David Yonggi Cho

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Korean spelling
Hangeul 조용기
Hanja 趙 鏞 基
Jo Yong-gi
Cho Yonggi

David Yonggi Cho (born February 14, 1936 in Ulju-gun; also known as Paul Yonggi Cho) is a Korean Christian evangelist . He was the senior pastor of the Yoido Full Gospel Church, the largest Christian congregation in the world with over 1,000,000 members (2007) . In February 2014, he was sentenced to three years probation and a fine of five billion won for financial offenses related to his community .


Yonggi Cho was born on February 14, 1936 in Ulju-gun, which is now part of Ulsan City . Cho was the oldest of five brothers and four sisters. He graduated from middle school with honors. With the father's failure in his sock and glove business, Cho buried hope of university and instead enrolled in an inexpensive technical college to learn a trade. At the same time he began to visit an American army base near the school and learned English from soldiers who were friends . An avid student, he quickly mastered the language and worked as an interpreter for the army base commander and his headmaster.

Originally raised as a Buddhist, Cho converted to Christianity at the age of 17 after his sister's Christian friend had taken care of him while he was suffering from tuberculosis. He claims to have had a number of spiritual experiences as a result - including what Pentecostals call the baptism of the Spirit , an experience in which the believers speak in tongues . He saw Jesus in a vision. He is also convinced that God has called him to his service.

Cho began working as an interpreter for the American evangelist Ken Tize. In 1956, Cho received a scholarship to study theology at the Full Gospel Bible College in Seoul . There he met Choi Ja-sil, who became his mother-in-law and a close cleric worker. In March 1958 he graduated from theology.

The Daejo Church

In May 1958, Cho held the first service at his friend Choi Ja-sil's home. Only Choi and her three children attended, but the congregation grew rapidly and soon had fifty members. Cho and the parishioners began working hard to grow their congregation by knocking on doors and inviting people to worship. In three years the congregation had grown to four hundred members. In 1961 she bought her first property in Seodaemun.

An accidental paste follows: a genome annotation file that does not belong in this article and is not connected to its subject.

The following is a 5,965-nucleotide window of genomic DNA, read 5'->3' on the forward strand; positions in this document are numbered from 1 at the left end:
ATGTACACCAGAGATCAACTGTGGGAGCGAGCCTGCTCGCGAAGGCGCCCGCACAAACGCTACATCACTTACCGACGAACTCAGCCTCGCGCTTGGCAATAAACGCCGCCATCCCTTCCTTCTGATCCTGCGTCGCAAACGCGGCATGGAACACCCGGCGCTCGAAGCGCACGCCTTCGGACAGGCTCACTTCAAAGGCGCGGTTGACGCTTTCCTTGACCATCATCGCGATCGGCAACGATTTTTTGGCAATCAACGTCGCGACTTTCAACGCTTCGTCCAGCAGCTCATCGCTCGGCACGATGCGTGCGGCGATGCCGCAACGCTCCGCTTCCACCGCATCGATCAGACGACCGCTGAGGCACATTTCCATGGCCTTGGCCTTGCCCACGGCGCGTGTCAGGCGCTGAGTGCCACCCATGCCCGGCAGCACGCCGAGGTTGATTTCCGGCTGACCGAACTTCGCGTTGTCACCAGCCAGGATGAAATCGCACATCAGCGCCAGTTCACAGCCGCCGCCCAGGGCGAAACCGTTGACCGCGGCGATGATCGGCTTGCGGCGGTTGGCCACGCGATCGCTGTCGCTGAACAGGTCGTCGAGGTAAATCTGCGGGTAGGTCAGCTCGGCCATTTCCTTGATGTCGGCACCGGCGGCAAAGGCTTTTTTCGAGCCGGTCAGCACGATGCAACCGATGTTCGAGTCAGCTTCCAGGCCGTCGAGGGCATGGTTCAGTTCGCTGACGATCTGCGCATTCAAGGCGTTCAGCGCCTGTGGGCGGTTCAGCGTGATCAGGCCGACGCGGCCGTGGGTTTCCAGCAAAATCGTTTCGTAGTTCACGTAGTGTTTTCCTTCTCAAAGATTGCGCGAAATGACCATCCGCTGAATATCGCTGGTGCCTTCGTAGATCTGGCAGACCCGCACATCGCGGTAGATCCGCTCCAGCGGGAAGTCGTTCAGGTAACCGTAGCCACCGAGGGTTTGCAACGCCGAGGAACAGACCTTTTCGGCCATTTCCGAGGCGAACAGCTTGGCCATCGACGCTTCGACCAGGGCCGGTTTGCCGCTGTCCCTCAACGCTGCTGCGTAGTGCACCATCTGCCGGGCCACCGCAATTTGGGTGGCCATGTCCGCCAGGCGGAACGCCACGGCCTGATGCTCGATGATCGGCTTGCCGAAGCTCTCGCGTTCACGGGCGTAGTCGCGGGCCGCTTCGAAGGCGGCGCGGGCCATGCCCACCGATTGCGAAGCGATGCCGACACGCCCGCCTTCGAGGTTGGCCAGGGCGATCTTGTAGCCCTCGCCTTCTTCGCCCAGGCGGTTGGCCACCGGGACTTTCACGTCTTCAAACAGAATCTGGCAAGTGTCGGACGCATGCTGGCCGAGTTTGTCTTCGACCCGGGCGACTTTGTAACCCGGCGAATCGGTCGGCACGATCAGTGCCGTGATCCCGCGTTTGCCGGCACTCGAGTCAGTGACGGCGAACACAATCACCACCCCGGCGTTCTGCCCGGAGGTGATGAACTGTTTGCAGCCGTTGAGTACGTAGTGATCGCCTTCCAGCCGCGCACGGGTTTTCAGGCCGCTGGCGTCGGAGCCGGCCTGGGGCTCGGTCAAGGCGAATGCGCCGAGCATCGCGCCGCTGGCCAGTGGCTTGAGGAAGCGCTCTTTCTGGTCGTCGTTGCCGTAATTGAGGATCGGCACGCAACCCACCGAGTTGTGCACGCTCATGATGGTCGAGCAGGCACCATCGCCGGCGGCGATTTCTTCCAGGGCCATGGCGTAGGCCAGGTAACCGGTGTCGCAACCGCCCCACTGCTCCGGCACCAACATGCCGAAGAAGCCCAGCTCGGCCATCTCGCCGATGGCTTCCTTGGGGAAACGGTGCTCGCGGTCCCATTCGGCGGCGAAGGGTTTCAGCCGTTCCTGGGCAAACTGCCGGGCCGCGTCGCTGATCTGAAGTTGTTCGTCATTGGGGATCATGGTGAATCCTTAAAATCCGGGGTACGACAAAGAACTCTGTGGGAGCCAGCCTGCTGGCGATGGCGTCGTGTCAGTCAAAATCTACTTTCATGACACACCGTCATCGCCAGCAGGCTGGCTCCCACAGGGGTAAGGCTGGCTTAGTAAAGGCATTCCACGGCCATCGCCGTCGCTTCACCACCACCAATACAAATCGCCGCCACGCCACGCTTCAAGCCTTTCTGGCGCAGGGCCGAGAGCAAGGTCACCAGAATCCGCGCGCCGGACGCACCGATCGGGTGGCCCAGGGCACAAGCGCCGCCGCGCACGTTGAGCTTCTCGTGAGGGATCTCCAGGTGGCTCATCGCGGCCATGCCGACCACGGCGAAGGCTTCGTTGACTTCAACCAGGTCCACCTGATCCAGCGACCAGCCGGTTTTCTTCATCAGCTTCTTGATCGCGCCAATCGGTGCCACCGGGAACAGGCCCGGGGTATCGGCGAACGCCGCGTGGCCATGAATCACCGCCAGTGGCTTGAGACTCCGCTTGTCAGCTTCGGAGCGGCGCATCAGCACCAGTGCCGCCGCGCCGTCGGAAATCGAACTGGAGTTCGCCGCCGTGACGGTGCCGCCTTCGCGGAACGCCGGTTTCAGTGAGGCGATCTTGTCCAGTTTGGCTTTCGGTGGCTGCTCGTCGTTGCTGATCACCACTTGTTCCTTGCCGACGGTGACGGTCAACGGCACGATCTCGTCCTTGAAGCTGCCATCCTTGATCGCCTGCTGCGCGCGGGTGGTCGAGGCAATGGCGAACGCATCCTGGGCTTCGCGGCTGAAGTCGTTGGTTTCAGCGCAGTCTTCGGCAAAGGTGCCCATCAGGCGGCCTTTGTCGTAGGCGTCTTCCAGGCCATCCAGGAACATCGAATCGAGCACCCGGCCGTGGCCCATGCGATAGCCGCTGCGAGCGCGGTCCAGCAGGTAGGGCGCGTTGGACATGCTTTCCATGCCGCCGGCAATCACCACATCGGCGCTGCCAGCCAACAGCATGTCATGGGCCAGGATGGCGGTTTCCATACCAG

The community's growth program suffered a setback in 1961 when Cho was drafted into the Korean army. He asked John Hurston, an American missionary, to lead the ward in his absence. But Cho had to undergo an operation because of a severe bowel disease and was released from the army after seven months.

The Seodaemun Church

After his discharge from the army, Cho devoted himself entirely to pastor work, although his health was still poor. A hall for 1,500 visitors was built on the property in Seodaemun and opened in November 1961. It soon reached the limit of its capacity: in 1964 the parish had 3,000 members. On March 1, 1965, Cho married Kim Sung-hye. Cho realized that leading such a large community was overwhelming for one person. He divided the city of Seoul into twenty "cells" and began to train leaders for each cell to hold prayer and Bible study meetings in their homes during the week. Cell leaders were encouraged to invite non-Christian neighbors, and when a cell's membership reached a certain number, the vice leader should open a new cell and take away about half of the old cell.

The success of this concept of cell division surprised even optimistic church members. By 1968 the church had 8,000 members. In addition to the weekly cell meetings, the Church held three Sunday services. But three services were not enough to accommodate all of the Church members, and Cho decided to buy a larger piece of land on Yoido Island on the Han River that runs through Seoul. At the time, Yoido was little more than a sand dune, but Cho saw her options. The city council planned to develop the island and many government agencies and companies were planning to relocate there. Cho saw the island as an ideal location for a church.

The Yoido Church